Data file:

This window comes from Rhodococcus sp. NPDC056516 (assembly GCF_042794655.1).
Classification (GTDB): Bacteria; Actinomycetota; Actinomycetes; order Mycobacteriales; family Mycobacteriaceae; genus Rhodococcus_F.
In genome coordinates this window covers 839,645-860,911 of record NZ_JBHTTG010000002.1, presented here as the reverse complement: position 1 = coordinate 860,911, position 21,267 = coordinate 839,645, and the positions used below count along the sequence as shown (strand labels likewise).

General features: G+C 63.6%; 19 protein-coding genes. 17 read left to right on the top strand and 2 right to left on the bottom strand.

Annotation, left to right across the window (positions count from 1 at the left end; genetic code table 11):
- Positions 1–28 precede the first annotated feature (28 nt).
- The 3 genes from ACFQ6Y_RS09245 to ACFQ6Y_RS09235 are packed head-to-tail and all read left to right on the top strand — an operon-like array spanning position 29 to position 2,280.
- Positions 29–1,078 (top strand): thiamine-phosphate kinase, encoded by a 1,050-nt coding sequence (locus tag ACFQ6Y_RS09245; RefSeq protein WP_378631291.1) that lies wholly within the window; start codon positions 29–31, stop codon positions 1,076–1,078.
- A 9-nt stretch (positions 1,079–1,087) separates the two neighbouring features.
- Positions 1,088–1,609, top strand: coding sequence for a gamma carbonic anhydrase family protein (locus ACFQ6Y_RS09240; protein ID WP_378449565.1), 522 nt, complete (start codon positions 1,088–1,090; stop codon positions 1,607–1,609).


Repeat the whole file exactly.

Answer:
This window comes from Rhodococcus sp. NPDC056516 (assembly GCF_042794655.1).
Classification (GTDB): Bacteria; Actinomycetota; Actinomycetes; order Mycobacteriales; family Mycobacteriaceae; genus Rhodococcus_F.
In genome coordinates this window covers 839,645-860,911 of record NZ_JBHTTG010000002.1, presented here as the reverse complement: position 1 = coordinate 860,911, position 21,267 = coordinate 839,645, and the positions used below count along the sequence as shown (strand labels likewise).

General features: G+C 63.6%; 19 protein-coding genes. 17 read left to right on the top strand and 2 right to left on the bottom strand.

Annotation, left to right across the window (positions count from 1 at the left end; genetic code table 11):
- Positions 1–28 precede the first annotated feature (28 nt).
- The 3 genes from ACFQ6Y_RS09245 to ACFQ6Y_RS09235 are packed head-to-tail and all read left to right on the top strand — an operon-like array spanning position 29 to position 2,280.
- Positions 29–1,078 (top strand): thiamine-phosphate kinase, encoded by a 1,050-nt coding sequence (locus tag ACFQ6Y_RS09245; RefSeq protein WP_378631291.1) that lies wholly within the window; start codon positions 29–31, stop codon positions 1,076–1,078.
- A 9-nt stretch (positions 1,079–1,087) separates the two neighbouring features.
- Positions 1,088–1,609, top strand: coding sequence for a gamma carbonic anhydrase family protein (locus ACFQ6Y_RS09240; protein ID WP_378449565.1), 522 nt, complete (start codon positions 1,088–1,090; stop codon positions 1,607–1,609).